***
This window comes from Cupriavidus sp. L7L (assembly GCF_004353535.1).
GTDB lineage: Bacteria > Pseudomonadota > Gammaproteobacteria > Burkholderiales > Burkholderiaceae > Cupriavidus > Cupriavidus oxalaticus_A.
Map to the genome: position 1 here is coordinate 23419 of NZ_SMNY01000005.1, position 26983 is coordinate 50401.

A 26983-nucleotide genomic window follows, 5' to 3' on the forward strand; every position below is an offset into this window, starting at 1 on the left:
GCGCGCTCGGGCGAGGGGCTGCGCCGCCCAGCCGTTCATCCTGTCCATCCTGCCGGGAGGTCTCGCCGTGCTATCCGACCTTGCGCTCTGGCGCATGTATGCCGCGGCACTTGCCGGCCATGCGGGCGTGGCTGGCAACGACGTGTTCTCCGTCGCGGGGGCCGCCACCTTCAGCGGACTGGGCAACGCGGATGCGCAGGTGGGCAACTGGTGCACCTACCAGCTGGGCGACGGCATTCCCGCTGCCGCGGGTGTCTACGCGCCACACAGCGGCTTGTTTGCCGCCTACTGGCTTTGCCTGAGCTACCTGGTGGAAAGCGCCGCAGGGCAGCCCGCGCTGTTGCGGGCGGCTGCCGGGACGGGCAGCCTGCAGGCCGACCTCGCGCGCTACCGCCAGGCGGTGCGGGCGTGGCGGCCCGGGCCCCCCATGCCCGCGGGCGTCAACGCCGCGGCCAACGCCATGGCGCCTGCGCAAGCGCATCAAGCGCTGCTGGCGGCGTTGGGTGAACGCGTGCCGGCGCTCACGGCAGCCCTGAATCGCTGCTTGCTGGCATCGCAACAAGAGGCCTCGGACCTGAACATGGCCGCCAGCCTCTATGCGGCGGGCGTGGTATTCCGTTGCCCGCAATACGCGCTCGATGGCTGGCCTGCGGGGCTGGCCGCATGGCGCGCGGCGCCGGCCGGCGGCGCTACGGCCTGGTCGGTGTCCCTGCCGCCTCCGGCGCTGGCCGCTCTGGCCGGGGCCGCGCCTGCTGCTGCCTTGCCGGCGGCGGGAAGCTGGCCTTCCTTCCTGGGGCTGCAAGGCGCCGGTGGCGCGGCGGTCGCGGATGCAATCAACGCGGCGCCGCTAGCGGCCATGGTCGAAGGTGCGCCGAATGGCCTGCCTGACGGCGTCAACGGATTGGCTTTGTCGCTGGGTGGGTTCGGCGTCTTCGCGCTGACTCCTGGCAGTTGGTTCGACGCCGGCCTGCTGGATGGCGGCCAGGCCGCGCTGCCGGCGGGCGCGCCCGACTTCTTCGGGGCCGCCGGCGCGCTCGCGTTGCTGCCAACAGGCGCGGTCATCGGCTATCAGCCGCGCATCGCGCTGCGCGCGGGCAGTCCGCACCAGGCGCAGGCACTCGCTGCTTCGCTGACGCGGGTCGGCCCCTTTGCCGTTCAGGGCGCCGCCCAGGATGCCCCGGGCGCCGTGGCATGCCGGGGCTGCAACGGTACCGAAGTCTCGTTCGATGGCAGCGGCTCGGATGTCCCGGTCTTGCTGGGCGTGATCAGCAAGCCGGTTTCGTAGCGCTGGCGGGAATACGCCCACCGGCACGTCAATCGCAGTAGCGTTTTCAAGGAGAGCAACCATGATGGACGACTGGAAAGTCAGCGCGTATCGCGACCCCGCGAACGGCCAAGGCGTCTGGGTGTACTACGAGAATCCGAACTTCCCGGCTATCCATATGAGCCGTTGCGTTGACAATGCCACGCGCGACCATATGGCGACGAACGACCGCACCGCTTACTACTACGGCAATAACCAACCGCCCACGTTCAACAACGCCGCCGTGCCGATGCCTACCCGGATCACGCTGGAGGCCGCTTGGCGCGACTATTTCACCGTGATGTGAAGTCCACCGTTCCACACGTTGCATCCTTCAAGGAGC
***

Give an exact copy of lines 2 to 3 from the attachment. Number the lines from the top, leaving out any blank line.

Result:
GTDB lineage: Bacteria > Pseudomonadota > Gammaproteobacteria > Burkholderiales > Burkholderiaceae > Cupriavidus > Cupriavidus oxalaticus_A.
Map to the genome: position 1 here is coordinate 23419 of NZ_SMNY01000005.1, position 26983 is coordinate 50401.